I live in NJ. Should I be‎ this paranoid, that every file I edit should be encrypted?
Who has time for this type of craziness?


Sent from my BlackBerry 10 smartphone on the Verizon Wireless 4G LTE network.
  Original Message  
From: andrew fabbro
Sent: Friday, December 26, 2014 1:25 AM
To: [hidden email]
Subject: Adding encryption support to vi(1)

vim (in ports) offers an encryption option (
http://vimdoc.sourceforge.net/htmldoc/editing.html#encryption)

Invoking vim with -x prompts for a key and then encrypts the file on save.
It appears to do the right thing as far as encrypting the .swp (temporary
recovery) file as well. If you later edit the file (without the -x option)
it will detect the file is encrypted based on a magic it prepends and
prompt for a key.

Unfortunately, by default vim uses the 'zip' algorithm which is quite
insecure, though you can optionally specify blowfish as your preferred
algorithm.

The nice thing about this versus a gpg decrypt/edit/re-encrypt cycle is
that you don't have an unencrypted file temporarily lying around (or an
unencrypted vi-recover file for that matter).

I'm wondering if there is any interest in adding this feature to vi(1)
given OpenBSD's interest in integrated crypto?

Unfortunately, as a US citizen/resident, it's not clear to me that I would
be able to contribute code (beyond an implementation that uses the zip
algorithm) so it is probably a moot point unless one of the devs is
interested but...I figured there was no harm in mentioning it.


--
andrew fabbro
[hidden email]
blog: https://raindog308.com

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Re: Adding encryption support to vi(1)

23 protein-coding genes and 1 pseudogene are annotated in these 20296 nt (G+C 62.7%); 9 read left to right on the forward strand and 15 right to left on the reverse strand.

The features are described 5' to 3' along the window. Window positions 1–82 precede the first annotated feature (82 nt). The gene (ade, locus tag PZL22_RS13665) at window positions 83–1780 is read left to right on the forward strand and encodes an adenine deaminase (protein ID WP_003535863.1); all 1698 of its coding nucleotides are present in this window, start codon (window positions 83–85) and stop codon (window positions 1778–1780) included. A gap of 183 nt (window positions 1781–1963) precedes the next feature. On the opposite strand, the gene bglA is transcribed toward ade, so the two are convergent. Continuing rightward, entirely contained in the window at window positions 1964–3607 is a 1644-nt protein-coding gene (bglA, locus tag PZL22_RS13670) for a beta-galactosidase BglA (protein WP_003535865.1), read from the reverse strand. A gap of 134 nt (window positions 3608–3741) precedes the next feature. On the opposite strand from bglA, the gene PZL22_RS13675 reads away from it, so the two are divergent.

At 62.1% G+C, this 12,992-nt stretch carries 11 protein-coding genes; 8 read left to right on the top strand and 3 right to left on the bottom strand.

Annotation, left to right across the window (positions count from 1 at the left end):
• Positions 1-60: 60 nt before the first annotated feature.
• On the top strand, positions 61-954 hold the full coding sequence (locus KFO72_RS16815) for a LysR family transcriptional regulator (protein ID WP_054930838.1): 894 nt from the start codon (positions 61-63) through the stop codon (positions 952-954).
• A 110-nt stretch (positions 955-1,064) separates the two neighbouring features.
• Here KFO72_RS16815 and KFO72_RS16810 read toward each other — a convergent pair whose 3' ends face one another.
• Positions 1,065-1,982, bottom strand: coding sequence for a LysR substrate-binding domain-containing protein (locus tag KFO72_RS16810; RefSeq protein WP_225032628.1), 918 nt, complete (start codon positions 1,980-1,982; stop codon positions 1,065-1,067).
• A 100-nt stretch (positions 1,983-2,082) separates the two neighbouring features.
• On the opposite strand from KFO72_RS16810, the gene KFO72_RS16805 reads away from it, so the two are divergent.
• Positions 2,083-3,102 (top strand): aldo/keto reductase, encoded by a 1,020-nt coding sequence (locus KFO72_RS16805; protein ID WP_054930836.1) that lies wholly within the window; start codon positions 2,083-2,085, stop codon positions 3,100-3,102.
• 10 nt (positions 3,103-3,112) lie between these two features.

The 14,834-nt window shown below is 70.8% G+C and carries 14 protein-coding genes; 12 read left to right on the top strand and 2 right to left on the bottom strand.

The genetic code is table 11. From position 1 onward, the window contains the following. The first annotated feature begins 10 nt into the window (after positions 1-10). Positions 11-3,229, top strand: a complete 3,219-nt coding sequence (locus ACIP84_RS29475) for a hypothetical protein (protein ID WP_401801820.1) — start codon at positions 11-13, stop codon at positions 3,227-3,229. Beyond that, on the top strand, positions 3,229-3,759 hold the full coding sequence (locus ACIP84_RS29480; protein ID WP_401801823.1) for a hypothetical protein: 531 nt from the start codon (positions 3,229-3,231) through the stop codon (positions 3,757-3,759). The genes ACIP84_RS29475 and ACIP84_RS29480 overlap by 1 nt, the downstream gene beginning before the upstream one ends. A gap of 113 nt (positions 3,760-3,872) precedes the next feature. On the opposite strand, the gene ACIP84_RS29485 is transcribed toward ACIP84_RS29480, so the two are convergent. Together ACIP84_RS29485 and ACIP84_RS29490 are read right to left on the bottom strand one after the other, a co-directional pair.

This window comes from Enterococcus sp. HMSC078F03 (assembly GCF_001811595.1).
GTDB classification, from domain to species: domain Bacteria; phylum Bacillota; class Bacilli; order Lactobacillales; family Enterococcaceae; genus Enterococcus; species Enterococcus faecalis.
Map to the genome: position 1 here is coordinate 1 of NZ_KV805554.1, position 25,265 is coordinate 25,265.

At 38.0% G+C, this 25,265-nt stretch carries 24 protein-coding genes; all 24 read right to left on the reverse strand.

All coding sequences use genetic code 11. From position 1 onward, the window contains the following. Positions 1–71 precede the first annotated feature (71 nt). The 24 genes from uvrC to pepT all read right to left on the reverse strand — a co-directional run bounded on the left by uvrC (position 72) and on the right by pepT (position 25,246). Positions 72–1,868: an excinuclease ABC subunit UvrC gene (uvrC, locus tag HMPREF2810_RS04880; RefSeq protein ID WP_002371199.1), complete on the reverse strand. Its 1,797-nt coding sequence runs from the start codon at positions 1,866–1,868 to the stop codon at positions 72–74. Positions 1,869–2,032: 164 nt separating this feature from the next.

andrew fabbro
In reply to this post by Theo de Raadt
On Fri, Dec 26, 2014 at 12:02 AM, <[hidden email]> wrote:

> I live in NJ. Should I be‎ this paranoid, that every file I edit should
be
> encrypted?
> Who has time for this type of craziness?
>

Well, no one.  I encrypt very few files.

But keeping one's passwords and related administrivia safe, preventing
unencrypted versions/tempfiles from accidentally being captured by running
backups, etc. is hardly a rare use case.

pwsafe (referring to the nox11 version) is a fine program but comes up a
bit short if you want to include notes that are more than a brief comment,
or what you want to save is not password/account-related. That's really all
I was describing.

On Thu, Dec 25, 2014 at 11:07 PM, Theo de Raadt <[hidden email]>
wrote:

> So you describe something which is shit.  Why would we want to add
> something shit to vi?  It would fool people into bad practices.  Who
> benefits?  Exactly.


Is there no middle ground between an encrypted partition and plain text?
That's an honest question.

Short of encrypting a partition, most tools (gpg, etc.) require decrypting